Any "priority" that Esau may have had was immediately lost even though he was the eldest son. Even though the blessing had to be pronounced, he lost the blessing of God that day in all actuality.Genesis 25:31-34 ~ "31-And Jacob said, Sell me this day thy birthright. 32-And Esau said, Behold, I [am] at the point to die: and what profit shall this birthright do to me? 33-And Jacob said, Swear to me this day; and he sware unto him: and he sold his birthright unto Jacob. 34- Then Jacob gave Esau bread and pottage of lentiles; and he did eat and drink, and rose up, and went his way: thus Esau despised [his] birthright."
The Effect Of Son-ship
Individuals are in a similar boat to Esau today except the stakes are based on a far greater eternal inheritance. Contrary to what the song said, we are NOT all God's children. One is not a child or a "son" of God, in God's eyes unless one receives, believes and obeys. (John 1:12, Rom. 8:14, 1 John 3:1) Jesus called all others born of their father, "the devil". That puts an end to the claim that any of God's children receive punishment in hell. God's "children" don't receive eternal punishment as they identify the father clearly in all they do.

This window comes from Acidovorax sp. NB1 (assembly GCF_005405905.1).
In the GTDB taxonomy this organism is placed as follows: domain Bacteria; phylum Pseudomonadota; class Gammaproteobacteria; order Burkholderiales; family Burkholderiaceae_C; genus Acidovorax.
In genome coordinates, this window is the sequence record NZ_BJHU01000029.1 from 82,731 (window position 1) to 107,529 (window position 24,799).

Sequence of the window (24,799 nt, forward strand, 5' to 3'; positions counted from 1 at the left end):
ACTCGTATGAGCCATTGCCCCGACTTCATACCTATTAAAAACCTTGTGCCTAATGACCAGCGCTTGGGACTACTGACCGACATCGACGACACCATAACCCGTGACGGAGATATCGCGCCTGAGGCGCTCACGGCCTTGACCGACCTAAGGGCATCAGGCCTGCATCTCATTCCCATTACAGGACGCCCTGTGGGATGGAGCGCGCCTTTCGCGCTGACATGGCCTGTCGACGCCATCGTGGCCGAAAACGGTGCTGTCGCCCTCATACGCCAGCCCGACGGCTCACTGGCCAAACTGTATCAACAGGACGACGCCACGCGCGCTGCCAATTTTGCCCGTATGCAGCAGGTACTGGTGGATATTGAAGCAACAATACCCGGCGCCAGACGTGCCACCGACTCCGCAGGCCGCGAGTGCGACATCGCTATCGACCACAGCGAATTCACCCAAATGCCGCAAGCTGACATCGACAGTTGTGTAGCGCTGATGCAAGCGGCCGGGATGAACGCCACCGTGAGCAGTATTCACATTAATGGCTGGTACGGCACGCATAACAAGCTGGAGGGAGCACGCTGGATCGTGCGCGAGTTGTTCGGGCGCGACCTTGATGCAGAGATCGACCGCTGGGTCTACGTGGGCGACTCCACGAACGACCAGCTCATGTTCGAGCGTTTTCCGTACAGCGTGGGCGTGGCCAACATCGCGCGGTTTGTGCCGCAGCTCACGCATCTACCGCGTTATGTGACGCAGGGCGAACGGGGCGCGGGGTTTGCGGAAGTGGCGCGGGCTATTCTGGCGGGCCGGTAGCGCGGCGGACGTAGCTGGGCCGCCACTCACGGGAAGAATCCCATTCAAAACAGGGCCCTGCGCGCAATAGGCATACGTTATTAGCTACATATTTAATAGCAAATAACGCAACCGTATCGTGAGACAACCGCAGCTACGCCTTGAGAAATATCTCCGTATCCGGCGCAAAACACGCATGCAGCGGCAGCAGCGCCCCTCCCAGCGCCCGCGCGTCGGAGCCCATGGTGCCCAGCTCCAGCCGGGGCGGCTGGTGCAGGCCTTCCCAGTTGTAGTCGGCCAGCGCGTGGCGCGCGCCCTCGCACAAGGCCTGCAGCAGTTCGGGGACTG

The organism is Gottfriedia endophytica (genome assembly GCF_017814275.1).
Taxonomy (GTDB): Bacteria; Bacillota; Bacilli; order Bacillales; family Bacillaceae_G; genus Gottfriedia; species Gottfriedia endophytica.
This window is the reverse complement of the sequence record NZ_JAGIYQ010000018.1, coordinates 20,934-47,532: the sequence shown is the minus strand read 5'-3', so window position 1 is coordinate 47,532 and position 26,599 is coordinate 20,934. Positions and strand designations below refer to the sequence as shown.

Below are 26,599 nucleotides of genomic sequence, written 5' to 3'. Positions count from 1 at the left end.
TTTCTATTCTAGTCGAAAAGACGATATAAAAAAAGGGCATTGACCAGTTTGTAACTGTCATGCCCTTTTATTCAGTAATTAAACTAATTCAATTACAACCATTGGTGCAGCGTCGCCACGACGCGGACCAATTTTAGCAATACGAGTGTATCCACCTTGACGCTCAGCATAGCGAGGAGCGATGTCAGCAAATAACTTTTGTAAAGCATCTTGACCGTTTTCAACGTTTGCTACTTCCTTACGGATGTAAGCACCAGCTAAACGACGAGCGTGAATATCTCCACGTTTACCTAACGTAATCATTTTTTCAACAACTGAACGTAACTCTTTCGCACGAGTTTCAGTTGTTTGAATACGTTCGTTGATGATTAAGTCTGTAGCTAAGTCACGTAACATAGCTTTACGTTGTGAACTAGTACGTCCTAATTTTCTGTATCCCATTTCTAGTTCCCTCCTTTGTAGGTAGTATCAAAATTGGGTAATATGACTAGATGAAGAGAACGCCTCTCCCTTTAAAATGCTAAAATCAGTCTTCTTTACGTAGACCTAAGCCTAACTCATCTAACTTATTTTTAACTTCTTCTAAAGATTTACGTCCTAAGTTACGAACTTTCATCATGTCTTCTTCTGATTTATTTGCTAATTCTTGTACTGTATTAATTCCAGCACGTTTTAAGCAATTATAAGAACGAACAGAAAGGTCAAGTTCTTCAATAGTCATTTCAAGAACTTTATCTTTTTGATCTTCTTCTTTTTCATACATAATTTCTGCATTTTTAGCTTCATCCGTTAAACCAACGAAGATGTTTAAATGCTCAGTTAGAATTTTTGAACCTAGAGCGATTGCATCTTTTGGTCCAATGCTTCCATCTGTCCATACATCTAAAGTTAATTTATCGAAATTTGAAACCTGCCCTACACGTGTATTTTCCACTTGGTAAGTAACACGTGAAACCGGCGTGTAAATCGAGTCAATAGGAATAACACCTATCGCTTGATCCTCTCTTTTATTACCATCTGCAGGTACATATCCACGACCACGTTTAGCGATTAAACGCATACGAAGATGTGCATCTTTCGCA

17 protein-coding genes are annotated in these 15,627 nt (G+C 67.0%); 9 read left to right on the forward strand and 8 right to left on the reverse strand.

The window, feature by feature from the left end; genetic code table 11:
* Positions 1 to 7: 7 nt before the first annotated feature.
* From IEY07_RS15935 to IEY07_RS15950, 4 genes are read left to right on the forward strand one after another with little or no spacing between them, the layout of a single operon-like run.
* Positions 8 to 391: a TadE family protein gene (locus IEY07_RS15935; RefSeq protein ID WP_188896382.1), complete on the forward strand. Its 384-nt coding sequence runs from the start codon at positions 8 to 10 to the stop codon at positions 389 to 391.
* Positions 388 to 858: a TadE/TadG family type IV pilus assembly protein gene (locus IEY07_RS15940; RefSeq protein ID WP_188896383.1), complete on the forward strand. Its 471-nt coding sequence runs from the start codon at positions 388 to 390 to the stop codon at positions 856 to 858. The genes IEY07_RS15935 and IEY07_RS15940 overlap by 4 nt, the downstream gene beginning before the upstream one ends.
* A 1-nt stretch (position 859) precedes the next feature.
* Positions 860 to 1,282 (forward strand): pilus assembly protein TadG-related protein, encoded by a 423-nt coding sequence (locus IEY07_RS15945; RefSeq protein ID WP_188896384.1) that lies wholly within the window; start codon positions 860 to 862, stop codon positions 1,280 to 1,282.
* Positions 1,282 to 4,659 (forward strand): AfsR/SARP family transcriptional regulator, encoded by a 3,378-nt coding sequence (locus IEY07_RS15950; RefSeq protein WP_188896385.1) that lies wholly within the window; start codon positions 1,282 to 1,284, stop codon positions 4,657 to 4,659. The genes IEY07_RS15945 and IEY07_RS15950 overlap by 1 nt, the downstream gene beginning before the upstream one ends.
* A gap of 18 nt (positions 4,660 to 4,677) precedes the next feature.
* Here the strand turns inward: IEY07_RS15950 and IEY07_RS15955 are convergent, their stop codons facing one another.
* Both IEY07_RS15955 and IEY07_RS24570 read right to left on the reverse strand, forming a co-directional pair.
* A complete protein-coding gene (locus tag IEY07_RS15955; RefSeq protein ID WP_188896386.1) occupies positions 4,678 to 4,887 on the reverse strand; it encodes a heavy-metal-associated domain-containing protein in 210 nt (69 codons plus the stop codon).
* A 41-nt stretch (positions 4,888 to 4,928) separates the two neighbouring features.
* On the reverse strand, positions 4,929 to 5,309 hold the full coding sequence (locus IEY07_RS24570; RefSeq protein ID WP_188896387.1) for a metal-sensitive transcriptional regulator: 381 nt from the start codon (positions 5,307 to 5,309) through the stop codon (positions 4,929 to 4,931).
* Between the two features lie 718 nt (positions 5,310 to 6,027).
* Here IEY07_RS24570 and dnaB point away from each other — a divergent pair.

John 8:44 ~"Ye are of [your] father THE DEVIL, and the lusts of your father ye will do. He was a murderer from the beginning, and abode not in the truth, because there is no truth in him. When he speaketh a lie, he speaketh of his own: for he is a liar, and the father of it."
In Pt. 2 of this study I will outline and address 2 additional objections to the eternality of hell and lay down various reasons why I believe that it is an improper biblical interpretation to claim that the effects of hell are eternal while the conscious condition of hell is not. More specifically I plan to deal with the following objections:
Objection III: "Hell wasn't created for men therefore men won't continue to suffer in it."
Objection IV: "The Greek words used to describe the longevity of hell "aionios" is also used to describe a non eternal time frame. Therefore hell is temporary in nature."
Continue To Pt. 2 Of This Article